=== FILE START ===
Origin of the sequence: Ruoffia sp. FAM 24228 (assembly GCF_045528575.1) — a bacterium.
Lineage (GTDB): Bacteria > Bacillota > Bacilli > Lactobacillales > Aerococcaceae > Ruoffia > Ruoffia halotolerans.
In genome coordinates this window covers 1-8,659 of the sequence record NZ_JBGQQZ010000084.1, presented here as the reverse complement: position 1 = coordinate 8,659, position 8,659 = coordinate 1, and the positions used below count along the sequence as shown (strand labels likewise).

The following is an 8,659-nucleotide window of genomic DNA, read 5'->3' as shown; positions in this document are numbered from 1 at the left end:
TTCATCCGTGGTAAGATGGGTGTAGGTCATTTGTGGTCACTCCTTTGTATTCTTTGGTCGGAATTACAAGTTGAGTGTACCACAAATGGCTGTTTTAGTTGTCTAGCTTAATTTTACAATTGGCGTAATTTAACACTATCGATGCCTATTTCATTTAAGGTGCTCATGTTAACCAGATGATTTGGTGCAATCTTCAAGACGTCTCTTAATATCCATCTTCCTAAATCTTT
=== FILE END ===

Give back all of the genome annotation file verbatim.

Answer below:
Origin of the sequence: Ruoffia sp. FAM 24228 (assembly GCF_045528575.1) — a bacterium.
Lineage (GTDB): Bacteria > Bacillota > Bacilli > Lactobacillales > Aerococcaceae > Ruoffia > Ruoffia halotolerans.
In genome coordinates this window covers 1-8,659 of the sequence record NZ_JBGQQZ010000084.1, presented here as the reverse complement: position 1 = coordinate 8,659, position 8,659 = coordinate 1, and the positions used below count along the sequence as shown (strand labels likewise).

The following is an 8,659-nucleotide window of genomic DNA, read 5'->3' as shown; positions in this document are numbered from 1 at the left end:
TTCATCCGTGGTAAGATGGGTGTAGGTCATTTGTGGTCACTCCTTTGTATTCTTTGGTCGGAATTACAAGTTGAGTGTACCACAAATGGCTGTTTTAGTTGTCTAGCTTAATTTTACAATTGGCGTAATTTAACACTATCGATGCCTATTTCATTTAAGGTGCTCATGTTAACCAGATGATTTGGTGCAATCTTCAAGACGTCTCTTAATATCCATCTTCCTAAATCTTT